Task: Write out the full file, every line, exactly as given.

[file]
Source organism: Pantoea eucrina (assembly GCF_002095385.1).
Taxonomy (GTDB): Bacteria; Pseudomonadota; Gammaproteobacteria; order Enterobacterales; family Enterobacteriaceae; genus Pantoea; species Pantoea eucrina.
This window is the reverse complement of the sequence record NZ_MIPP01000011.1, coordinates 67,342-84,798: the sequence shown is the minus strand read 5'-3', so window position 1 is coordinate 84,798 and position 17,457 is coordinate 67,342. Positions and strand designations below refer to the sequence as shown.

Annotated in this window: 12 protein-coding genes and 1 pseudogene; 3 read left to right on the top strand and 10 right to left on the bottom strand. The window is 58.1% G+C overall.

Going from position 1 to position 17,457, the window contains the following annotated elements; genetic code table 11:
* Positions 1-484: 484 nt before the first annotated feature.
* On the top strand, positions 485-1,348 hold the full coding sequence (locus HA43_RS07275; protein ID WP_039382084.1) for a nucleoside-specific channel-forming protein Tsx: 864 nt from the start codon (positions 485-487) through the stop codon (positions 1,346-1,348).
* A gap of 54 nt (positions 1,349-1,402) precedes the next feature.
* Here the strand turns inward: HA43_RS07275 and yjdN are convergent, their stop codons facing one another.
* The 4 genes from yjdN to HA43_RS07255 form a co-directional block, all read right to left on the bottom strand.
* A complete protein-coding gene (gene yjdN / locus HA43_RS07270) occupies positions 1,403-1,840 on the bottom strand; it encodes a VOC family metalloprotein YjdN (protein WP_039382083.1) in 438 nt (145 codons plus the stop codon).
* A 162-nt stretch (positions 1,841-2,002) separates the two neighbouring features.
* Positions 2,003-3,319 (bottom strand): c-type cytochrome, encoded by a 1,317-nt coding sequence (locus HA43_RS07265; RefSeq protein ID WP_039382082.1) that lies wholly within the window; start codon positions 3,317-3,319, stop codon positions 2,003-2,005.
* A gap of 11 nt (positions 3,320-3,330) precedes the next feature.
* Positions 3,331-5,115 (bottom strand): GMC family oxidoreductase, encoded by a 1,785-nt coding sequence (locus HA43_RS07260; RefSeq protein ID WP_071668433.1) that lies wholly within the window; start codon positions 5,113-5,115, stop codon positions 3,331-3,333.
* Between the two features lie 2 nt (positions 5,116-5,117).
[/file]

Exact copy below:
Source organism: Pantoea eucrina (assembly GCF_002095385.1).
Taxonomy (GTDB): Bacteria; Pseudomonadota; Gammaproteobacteria; order Enterobacterales; family Enterobacteriaceae; genus Pantoea; species Pantoea eucrina.
This window is the reverse complement of the sequence record NZ_MIPP01000011.1, coordinates 67,342-84,798: the sequence shown is the minus strand read 5'-3', so window position 1 is coordinate 84,798 and position 17,457 is coordinate 67,342. Positions and strand designations below refer to the sequence as shown.

Annotated in this window: 12 protein-coding genes and 1 pseudogene; 3 read left to right on the top strand and 10 right to left on the bottom strand. The window is 58.1% G+C overall.

Going from position 1 to position 17,457, the window contains the following annotated elements; genetic code table 11:
* Positions 1-484: 484 nt before the first annotated feature.
* On the top strand, positions 485-1,348 hold the full coding sequence (locus HA43_RS07275; protein ID WP_039382084.1) for a nucleoside-specific channel-forming protein Tsx: 864 nt from the start codon (positions 485-487) through the stop codon (positions 1,346-1,348).
* A gap of 54 nt (positions 1,349-1,402) precedes the next feature.
* Here the strand turns inward: HA43_RS07275 and yjdN are convergent, their stop codons facing one another.
* The 4 genes from yjdN to HA43_RS07255 form a co-directional block, all read right to left on the bottom strand.
* A complete protein-coding gene (gene yjdN / locus HA43_RS07270) occupies positions 1,403-1,840 on the bottom strand; it encodes a VOC family metalloprotein YjdN (protein WP_039382083.1) in 438 nt (145 codons plus the stop codon).
* A 162-nt stretch (positions 1,841-2,002) separates the two neighbouring features.
* Positions 2,003-3,319 (bottom strand): c-type cytochrome, encoded by a 1,317-nt coding sequence (locus HA43_RS07265; RefSeq protein ID WP_039382082.1) that lies wholly within the window; start codon positions 3,317-3,319, stop codon positions 2,003-2,005.
* A gap of 11 nt (positions 3,320-3,330) precedes the next feature.
* Positions 3,331-5,115 (bottom strand): GMC family oxidoreductase, encoded by a 1,785-nt coding sequence (locus HA43_RS07260; RefSeq protein ID WP_071668433.1) that lies wholly within the window; start codon positions 5,113-5,115, stop codon positions 3,331-3,333.
* Between the two features lie 2 nt (positions 5,116-5,117).